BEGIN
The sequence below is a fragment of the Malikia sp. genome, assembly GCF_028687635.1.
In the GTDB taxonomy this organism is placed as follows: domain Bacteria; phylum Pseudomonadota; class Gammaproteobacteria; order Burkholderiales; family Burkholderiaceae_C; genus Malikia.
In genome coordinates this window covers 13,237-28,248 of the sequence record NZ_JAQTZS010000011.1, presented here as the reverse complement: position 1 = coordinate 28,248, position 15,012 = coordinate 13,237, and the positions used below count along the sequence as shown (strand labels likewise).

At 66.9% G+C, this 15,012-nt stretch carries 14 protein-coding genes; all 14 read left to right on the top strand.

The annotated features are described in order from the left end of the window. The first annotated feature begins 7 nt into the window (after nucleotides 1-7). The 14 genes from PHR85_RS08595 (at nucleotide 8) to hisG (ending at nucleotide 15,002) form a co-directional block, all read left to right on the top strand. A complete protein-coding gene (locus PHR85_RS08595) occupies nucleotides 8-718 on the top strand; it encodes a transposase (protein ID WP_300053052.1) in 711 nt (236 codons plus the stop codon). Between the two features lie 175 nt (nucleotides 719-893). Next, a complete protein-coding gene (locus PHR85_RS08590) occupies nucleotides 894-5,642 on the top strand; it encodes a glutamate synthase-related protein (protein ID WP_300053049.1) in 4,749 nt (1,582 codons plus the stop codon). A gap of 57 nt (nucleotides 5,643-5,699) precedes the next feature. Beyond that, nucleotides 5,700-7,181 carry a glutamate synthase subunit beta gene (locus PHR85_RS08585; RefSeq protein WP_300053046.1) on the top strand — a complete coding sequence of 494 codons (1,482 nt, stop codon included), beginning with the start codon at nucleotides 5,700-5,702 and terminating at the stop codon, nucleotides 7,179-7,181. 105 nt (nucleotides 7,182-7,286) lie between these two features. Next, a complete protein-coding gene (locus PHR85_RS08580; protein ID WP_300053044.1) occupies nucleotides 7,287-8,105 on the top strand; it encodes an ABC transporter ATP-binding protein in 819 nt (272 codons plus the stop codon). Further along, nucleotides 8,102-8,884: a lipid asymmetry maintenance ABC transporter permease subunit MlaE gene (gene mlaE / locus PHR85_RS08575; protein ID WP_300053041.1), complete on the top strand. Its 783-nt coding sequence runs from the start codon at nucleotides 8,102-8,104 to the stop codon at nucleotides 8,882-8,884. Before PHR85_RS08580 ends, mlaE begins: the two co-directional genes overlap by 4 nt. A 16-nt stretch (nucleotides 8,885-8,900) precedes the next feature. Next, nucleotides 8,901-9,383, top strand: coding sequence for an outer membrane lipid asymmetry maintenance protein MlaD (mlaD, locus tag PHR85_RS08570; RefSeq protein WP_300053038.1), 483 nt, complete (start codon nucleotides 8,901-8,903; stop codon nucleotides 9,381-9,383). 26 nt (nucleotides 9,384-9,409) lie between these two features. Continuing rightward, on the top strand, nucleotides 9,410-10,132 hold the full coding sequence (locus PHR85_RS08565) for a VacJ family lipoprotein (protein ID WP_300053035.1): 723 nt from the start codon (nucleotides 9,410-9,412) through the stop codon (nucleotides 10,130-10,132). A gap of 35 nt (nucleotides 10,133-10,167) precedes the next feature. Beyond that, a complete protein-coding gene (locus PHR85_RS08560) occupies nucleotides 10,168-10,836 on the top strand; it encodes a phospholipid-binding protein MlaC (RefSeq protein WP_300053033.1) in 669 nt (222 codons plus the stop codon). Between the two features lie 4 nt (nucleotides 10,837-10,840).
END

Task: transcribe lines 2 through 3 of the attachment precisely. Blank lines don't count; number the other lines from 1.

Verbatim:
In the GTDB taxonomy this organism is placed as follows: domain Bacteria; phylum Pseudomonadota; class Gammaproteobacteria; order Burkholderiales; family Burkholderiaceae_C; genus Malikia.
In genome coordinates this window covers 13,237-28,248 of the sequence record NZ_JAQTZS010000011.1, presented here as the reverse complement: position 1 = coordinate 28,248, position 15,012 = coordinate 13,237, and the positions used below count along the sequence as shown (strand labels likewise).